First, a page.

Christopher: You BET he was. Since Glomgold is only a few inches of string behind Scrooge in net worth, Scrooge needs to craftily engineer every possible wealth transfer his way.

  5. Hey GeoX,

    First, I want you to know that there's a reason I check this and your other blog several times a week. You are a smart, intelligent, and gifted writer with keen and witty insight. I'm really not done with this blog. I'll be back time and time again, bracing myself as I willfully subject the favorite show of my childhood to your withering and fiery critiques. :-)

    Starting out, I just wanted to say that because I'm hoping you weren't insulted by what I previously posted. It certainly wasn't intended as such.

    Second, you make several good points regarding so-called kids' programming and the constraints of nostalgia. Each of those points is greatly appreciated. The DT shows you listed in your reply as being sub-par are indeed sub-par. And the shows you listed as being outstanding are indeed outstanding. I might quibble with the degrees of bullshit for some of these shows. I'm kinda like the Dante of Shit. Like his Inferno, I believe there are different levels of shit.

    The nature of the television beast is a wicked thing. Virtually every quality series is several parts crap, several parts brilliance, and several parts mediocrity. David's observation that "...'DuckTales' succeeded in spite of extremely powerful instincts to be a traditional 1980s SatAM cartoon" is sound.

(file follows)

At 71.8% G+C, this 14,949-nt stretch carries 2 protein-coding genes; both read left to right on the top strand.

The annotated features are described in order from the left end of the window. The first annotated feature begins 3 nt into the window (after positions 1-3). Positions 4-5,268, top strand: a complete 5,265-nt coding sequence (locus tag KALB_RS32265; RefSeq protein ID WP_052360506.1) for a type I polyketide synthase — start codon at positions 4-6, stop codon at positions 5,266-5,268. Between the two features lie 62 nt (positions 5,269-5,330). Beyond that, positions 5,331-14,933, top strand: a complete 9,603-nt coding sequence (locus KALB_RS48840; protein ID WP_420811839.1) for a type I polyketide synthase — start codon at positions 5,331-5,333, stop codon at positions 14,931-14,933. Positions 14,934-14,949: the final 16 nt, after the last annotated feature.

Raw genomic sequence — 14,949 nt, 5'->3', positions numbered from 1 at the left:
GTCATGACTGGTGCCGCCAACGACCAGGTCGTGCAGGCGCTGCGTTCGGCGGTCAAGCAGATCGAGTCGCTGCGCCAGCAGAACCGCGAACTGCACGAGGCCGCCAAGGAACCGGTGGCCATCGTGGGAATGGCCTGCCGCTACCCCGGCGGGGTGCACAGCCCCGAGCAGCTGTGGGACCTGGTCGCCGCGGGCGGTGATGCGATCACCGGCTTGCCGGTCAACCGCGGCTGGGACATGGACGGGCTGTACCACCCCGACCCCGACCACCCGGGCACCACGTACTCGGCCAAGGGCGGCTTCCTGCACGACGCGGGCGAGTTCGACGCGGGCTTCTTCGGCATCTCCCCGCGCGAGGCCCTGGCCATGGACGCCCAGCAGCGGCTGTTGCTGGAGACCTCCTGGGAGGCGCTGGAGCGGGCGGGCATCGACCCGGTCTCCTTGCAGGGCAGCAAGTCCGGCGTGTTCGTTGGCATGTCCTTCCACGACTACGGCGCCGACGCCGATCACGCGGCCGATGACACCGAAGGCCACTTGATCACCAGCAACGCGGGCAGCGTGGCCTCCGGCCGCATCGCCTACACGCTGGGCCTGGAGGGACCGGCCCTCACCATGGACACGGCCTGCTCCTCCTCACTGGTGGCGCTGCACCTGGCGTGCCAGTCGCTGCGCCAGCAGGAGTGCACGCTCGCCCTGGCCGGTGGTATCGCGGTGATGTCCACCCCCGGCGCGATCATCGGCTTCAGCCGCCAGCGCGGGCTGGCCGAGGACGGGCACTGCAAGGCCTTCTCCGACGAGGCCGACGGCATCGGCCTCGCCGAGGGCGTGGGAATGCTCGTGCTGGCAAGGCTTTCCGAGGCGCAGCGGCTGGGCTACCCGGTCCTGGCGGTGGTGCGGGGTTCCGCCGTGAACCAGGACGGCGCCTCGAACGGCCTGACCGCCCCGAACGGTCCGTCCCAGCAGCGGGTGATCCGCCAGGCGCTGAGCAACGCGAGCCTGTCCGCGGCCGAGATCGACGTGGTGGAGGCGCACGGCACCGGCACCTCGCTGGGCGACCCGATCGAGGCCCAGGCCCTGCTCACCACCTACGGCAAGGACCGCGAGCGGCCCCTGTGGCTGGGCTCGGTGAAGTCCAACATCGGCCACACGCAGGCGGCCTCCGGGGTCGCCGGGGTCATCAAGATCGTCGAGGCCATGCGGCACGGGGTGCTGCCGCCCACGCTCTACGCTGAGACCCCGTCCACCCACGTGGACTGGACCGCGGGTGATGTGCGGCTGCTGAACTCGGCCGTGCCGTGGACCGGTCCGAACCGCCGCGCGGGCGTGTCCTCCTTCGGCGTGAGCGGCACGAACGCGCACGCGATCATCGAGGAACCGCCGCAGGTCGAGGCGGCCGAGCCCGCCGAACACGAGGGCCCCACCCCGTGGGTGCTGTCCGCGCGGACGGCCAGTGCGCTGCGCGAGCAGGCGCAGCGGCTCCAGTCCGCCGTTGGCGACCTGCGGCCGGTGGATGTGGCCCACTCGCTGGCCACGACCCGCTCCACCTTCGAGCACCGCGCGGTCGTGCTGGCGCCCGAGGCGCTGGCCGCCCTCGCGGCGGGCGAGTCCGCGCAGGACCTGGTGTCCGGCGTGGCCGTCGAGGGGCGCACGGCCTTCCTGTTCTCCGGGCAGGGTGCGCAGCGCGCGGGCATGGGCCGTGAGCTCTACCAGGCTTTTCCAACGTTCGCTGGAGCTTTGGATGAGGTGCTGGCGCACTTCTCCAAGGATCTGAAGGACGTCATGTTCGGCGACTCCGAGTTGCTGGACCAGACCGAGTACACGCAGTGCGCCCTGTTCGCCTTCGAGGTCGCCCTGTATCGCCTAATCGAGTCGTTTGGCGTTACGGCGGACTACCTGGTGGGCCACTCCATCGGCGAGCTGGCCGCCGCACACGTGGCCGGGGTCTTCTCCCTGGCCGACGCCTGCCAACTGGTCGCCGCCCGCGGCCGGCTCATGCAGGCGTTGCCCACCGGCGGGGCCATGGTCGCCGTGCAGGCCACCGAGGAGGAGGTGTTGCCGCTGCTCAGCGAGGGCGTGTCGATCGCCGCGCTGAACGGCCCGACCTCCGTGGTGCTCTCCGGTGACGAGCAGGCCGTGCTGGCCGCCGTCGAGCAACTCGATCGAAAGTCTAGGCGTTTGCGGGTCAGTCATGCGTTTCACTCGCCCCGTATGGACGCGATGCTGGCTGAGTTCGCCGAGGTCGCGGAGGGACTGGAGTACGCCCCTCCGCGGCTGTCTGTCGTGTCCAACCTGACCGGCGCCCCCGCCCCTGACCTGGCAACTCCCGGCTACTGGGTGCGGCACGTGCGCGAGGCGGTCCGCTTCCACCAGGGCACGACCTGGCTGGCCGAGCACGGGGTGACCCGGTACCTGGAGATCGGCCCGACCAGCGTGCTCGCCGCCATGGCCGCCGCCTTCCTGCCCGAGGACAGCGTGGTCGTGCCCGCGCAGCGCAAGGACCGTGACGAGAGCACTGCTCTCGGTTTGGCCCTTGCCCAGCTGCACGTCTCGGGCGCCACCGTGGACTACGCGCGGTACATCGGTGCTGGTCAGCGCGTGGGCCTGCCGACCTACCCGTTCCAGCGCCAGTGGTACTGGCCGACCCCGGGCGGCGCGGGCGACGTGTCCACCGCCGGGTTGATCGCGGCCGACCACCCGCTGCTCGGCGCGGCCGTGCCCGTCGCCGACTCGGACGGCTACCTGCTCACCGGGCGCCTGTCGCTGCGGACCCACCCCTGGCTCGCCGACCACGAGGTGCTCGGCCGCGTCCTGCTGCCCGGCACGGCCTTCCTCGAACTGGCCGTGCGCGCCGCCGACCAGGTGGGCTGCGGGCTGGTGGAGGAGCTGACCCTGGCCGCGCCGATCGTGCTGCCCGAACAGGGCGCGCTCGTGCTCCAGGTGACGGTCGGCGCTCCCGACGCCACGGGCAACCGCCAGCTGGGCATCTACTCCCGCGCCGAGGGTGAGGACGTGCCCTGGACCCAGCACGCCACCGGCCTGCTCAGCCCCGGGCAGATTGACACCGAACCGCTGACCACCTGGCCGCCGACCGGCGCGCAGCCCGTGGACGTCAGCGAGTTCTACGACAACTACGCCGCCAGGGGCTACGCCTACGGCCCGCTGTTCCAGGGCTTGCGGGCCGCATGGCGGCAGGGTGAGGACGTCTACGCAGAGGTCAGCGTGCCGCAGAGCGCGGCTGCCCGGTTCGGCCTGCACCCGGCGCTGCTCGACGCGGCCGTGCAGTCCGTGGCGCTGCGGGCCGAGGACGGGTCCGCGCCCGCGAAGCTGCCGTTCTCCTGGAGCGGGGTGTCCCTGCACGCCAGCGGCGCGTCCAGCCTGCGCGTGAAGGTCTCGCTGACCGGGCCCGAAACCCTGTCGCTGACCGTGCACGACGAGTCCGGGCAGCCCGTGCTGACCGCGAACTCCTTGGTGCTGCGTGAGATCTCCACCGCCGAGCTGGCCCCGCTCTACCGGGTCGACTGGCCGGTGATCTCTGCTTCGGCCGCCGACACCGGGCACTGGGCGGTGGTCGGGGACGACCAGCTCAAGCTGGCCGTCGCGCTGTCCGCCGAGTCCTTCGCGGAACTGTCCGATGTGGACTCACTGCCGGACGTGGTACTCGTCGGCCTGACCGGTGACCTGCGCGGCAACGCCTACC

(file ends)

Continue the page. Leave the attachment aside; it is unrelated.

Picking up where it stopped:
Fred Allen's oft-quoted observation about television, "Television is a new medium. It's called a medium because nothing is well-done," also still applies in some ways.

    Third, I would encourage you to consider the historical context of "DuckTales." This (and "The Adventures of the Gummi Bears") was a pioneering show. Intelligent children's programming had been absent from the airwaves for a solid 15 years (there are those who will vehemently argue this, of course).

    In many ways, "DuckTales" was figuring itself and its niche out as it was going along. It's easy to look back with 20/20 vision, especially with the perspective of such triumphs as "Darkwing Duck," "Animaniacs," "Batman: The Animated Series," etc. At the time, though, even the worst of "DuckTales" tended to be better than the best of anything else.

    Thanks for the thoughtful reply, GeoX!



    P.S. Hey David...apology accepted. (Just kidding!) :)

  6. No offense taken! Given how vehement some of these entries are, vehement replies are entirely in order. I'll even concede that my lack of nostalgic attachment to the series is something of a mixed blessing--it may allow me to look at it more "objectively," but the fact remains, everything exists in a cultural context, and that's has to be taken into account in order to fully conceptualize it--not that that means excusing bad episodes.